It would take a hard shell to withstand the calculated yet undeniably skillful melodrama of “An American Rhapsody.” Strongly autobiographical feature debut from established editor Eva Gardos plays the heartstrings with unapologetic precision. Nonetheless, pic needs rescuing from an often hurried and schematic plotline by pungent perfs and a vibrant sense of place. The audience award at the recent Nantucket fest and a warm response from the opening night crowd in Karlovy Vary suggest subject strikes a chord, although Stateside biz will be challenged by lack of knowledge of Hungarian political milieu and extensive subtitling of the Budapest segs.
In the early 1950s, ambitious Hungarian family man Peter (Tony Goldwyn) arranges to have his wife Margit (Nastassja Kinski), their two small daughters and himself smuggled out of an increasingly repressive Budapest. At the last minute they are forced to leave behind infant Suzanne, who is entrusted to Margit’s mother Helen (Agi Banfalvy) for eventual rendezvous in Vienna. Yet Helen can’t bring herself to give the baby over to a stranger, so while Peter and the distraught Margit survive a harrowing escape and travel to a picture postcard Cold War-era Los Angeles, Helen is imprisoned and Suzanne is placed with a kindly, older rural Hungarian couple, Teri (Zsuzsa Czinkoczi) and Jeno (Balazs Galko).
After Stalin’s death, the newly freed Helen picks up the now nearly 6-year-old Suzanne (Kelly Endresz Banlaki) from her foster parents on a pretext, then loads her on a plane bound for L.A. and the real family she doesn’t even know. The tyke is at first fascinated by the huge hamburgers and cars, but by the time she’s a teenager (Scarlett Johansson) in the thick of the 1960s, Suzanne’s become a rebellious delinquent embarrassed by the severely strict mother with whom she argues violently and nearly estranged from her older sister.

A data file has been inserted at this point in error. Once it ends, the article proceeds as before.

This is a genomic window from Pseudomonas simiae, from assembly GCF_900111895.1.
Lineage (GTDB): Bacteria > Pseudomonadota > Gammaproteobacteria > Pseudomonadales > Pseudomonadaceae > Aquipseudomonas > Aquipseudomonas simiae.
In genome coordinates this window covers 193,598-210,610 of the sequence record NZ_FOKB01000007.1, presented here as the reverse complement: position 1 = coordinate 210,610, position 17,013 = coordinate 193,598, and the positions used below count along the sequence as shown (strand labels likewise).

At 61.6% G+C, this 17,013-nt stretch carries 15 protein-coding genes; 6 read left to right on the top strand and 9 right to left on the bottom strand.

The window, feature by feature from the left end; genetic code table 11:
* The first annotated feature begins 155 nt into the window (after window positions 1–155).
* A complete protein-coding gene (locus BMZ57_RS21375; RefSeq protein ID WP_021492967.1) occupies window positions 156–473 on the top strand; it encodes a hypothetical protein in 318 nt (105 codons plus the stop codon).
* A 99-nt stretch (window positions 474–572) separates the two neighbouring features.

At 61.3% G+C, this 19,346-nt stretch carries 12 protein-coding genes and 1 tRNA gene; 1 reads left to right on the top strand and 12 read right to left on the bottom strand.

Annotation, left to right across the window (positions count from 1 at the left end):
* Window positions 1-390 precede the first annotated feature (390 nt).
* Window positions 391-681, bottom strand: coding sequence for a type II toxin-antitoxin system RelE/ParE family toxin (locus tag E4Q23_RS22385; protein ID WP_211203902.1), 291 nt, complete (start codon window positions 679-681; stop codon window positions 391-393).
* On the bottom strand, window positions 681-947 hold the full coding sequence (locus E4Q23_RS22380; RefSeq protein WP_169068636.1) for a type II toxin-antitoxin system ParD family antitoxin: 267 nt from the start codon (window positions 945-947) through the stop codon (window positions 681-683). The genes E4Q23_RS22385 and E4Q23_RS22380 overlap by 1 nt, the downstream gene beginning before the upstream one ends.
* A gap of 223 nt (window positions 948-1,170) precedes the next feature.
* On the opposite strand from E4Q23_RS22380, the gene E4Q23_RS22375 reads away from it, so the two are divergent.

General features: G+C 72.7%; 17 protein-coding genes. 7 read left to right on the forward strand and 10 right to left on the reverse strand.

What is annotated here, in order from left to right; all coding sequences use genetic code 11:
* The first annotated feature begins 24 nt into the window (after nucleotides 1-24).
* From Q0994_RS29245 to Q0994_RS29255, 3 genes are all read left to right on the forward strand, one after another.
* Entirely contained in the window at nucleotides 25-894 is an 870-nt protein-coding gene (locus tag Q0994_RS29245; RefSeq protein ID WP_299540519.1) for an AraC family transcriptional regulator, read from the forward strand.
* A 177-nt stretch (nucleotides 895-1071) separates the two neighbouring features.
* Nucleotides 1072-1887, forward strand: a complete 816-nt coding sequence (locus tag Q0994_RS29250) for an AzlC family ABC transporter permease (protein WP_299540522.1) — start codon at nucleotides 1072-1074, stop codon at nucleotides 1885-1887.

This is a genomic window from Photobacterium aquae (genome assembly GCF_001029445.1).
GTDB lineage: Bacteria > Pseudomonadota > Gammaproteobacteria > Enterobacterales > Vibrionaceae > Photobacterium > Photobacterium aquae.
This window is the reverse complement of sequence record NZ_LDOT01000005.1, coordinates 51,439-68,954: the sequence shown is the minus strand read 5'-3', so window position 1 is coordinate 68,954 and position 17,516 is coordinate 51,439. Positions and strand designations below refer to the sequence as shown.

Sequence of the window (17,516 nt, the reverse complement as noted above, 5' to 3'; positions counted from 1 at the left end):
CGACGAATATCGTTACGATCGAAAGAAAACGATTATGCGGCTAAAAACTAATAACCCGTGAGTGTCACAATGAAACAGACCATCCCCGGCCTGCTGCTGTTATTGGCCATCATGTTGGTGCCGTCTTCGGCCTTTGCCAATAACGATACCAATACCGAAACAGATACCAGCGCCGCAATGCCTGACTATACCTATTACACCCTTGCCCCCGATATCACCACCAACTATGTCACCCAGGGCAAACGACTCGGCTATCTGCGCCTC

Suzanne persuades her father to honor a long-standing promise to let her revisit Budapest, against Margit’s will. While there she makes her peace with Teri and Jeno and learns from Helen the real reason for Margit’s desire to leave Hungary. Returning to the West Coast, the family embraces with newfound emotion; “We are who we are because of our past,” says Margit.
Taut early sequences give way to a breathless narrative with plenty of time for the convenient iconography of childhood (a child’s tea set, a red bicycle) but no chance to explain the link between Margit’s early letter-writing campaign to notables of the day and the eventual American Red Cross sponsorship of Suzanne’s trip west (apparently a true fact from helmer’s own past) or to plumb the effect of bickering between Margit and the pubescent Suzanne on the rest of the family.
Yet Gardos has a clear touch with talent, evidenced by a strong turn from Goldwyn as the wise and compassionate Peter and the scene-stealing adorableness of Banlaki as the puzzled yet brave little Suzanne. Elemer Ragalyi’s lensing alternates between probing intimacy and evocative location compositions, while Alex Tavoularis’ fine production design skillfully re-creates two turbulent decades in two very different countries.